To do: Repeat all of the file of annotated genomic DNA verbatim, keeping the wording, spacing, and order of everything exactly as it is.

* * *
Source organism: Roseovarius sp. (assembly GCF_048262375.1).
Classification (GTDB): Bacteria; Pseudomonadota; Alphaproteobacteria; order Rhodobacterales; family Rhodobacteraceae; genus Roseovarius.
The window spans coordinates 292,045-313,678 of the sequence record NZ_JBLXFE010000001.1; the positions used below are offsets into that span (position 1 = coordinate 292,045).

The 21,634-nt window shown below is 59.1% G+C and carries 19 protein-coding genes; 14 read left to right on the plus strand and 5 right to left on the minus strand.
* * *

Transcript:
Source organism: Roseovarius sp. (assembly GCF_048262375.1).
Classification (GTDB): Bacteria; Pseudomonadota; Alphaproteobacteria; order Rhodobacterales; family Rhodobacteraceae; genus Roseovarius.
The window spans coordinates 292,045-313,678 of the sequence record NZ_JBLXFE010000001.1; the positions used below are offsets into that span (position 1 = coordinate 292,045).

The 21,634-nt window shown below is 59.1% G+C and carries 19 protein-coding genes; 14 read left to right on the plus strand and 5 right to left on the minus strand.